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587. The army (VI)

If you read accounts about Charlie Manson—about whom more presently—you will find a little story about how while the Manson “Family” was camped out in Death Valley a gold prospector named Paul Crockett managed to deprogram two Mansonites; the pair eventually stayed in the area and became musicians. You might pause to think that it is slightly strange that a gold prospector should be able to deprogram cultheads, yet Crockett was no ordinary gold prospector—a fact most accounts miss.

Born to a minister, Crockett long had a mystical side—when he was a teenager he survived a tumble from a car and later, as a navigator in the USAF, he remained untouched when shrapnel shredded the cabin in which he sat. On both occasions, Crockett reported a sensation that was somewhat akin to a “protection bubble” around him. He was in the desert as much to undertake mystical reflection as to search for gold. Nietzsche: “Truthful I call him who goes into godless deserts, having broken his revering heart. In the yellow sands, burned by the sun, he squints thirstily at the islands abounding in wells, where living things rest under dark trees. Yet his thirst does not persuade him to become like these, dwelling in comfort; for where there are oases there are also idols.” While Crockett walked alone as a prospector, Manson located his Family on ranches—on oases in the desert, where they worshipped the idol Manson.

As with Manson, Crockett had studied Scientology; indeed, he had studied with the first five members of Scientology—he left because the group was too much into “control” for his liking. Crockett’s view was that the godhead resides within as light and that the light becomes bound with matter, it “falls” into data—into thoughts and emotions. To identify with the godhead is to identify with the light. Secondarily to this idea, Crockett held that people are imprisoned by implicit agreements—often made deep in childhood (e.g. mother pinches the boy’s cheek and says, “He’s my good boy.”). To break the implicit agreements is necessary to reunify with the godhead, since the agreements “bind the light”—confine a person to a reality tunnel and deny total reality.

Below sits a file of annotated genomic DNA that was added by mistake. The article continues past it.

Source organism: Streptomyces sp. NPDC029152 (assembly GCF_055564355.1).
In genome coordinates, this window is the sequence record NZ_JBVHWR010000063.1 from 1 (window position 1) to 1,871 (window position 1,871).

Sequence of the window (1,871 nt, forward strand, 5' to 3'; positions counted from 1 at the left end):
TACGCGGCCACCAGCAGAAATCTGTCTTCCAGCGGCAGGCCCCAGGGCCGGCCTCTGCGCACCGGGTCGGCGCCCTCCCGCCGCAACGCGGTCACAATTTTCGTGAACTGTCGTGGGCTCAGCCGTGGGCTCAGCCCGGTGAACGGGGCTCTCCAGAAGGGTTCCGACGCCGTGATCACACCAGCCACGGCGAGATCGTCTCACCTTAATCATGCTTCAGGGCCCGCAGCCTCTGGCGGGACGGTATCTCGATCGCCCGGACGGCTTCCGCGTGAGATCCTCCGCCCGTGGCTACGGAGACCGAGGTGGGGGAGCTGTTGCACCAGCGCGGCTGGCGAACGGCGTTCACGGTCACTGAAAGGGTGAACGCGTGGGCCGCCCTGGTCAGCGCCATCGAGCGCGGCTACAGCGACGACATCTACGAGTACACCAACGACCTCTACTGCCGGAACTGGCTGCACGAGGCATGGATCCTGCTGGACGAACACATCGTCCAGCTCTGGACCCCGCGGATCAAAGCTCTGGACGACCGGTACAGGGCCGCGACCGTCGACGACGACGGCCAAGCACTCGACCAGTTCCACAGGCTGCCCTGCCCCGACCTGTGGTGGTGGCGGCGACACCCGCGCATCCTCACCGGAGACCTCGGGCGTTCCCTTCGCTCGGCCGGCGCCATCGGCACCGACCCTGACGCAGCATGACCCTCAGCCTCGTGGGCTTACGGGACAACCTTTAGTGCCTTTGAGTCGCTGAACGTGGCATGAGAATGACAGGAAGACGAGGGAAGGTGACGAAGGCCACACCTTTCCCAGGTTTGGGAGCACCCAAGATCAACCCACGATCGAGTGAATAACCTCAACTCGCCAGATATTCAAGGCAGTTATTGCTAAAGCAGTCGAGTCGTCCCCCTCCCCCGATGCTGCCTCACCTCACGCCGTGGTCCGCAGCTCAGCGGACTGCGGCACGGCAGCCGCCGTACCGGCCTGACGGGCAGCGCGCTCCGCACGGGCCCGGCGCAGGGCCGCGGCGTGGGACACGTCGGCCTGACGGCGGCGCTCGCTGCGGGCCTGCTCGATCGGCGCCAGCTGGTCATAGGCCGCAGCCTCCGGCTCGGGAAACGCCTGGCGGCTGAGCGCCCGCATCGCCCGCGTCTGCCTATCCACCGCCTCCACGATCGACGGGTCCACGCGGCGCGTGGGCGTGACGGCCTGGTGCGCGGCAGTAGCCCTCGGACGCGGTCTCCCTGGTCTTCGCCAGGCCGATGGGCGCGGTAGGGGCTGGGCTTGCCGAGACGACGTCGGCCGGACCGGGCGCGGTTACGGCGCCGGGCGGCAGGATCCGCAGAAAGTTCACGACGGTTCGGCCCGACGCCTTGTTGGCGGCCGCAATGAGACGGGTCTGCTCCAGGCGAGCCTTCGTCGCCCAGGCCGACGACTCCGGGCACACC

Crockett immediately noticed that the Mansonites he encountered had been bound by implicit agreements to Manson. Crockett’s first step to break the conditioning was to have the acolytes undertake heavy physical labour connected to gold prospecting—the hard labour forced them back to the present, in a move not unlike Gurdjieff’s “work”. Crockett eventually had them go back to Manson and ask to be released from his bonds before his Family; since Manson’s game included the notion that Manson was servant, not master, to his followers, Manson had to comply or else be revealed as a hypocrite—when he did so the acolytes foregrounded their implicit bonds with Manson and were freed from his influence. They then went on to compose music about angels and the desert in association with Crockett—perhaps only a few are truly deprogrammed, Crockett reprogrammed them to a milky path.

Every time Manson tried to approach the site where Crockett had temporarily stopped to prospect something went wrong with his dune buggy or the weather. Manson came to think that Crockett’s psychic waves frustrated him. Crockett was a “god on the mountain” who defied Manson and queered his plans. Accuracy: Crockett extracted gold from ore—he was an alchemist.

When Crockett was later interviewed by the police with the two ex-Mansonites he was, noted prosecutor Vincent Bugliosi, surprisingly quiet—the ex-acolytes did the talking. The police enquired why, Crockett replied that Manson would be able to feel the vibrations from what he said; and he wanted to avoid psychic contact with the killer. To return to old Nietzsche: “It was ever in the desert that the truthful have dwelt, the free spirits, as masters of the desert: but in the cities dwell the well-fed, famous wise men—the beasts of burden.”


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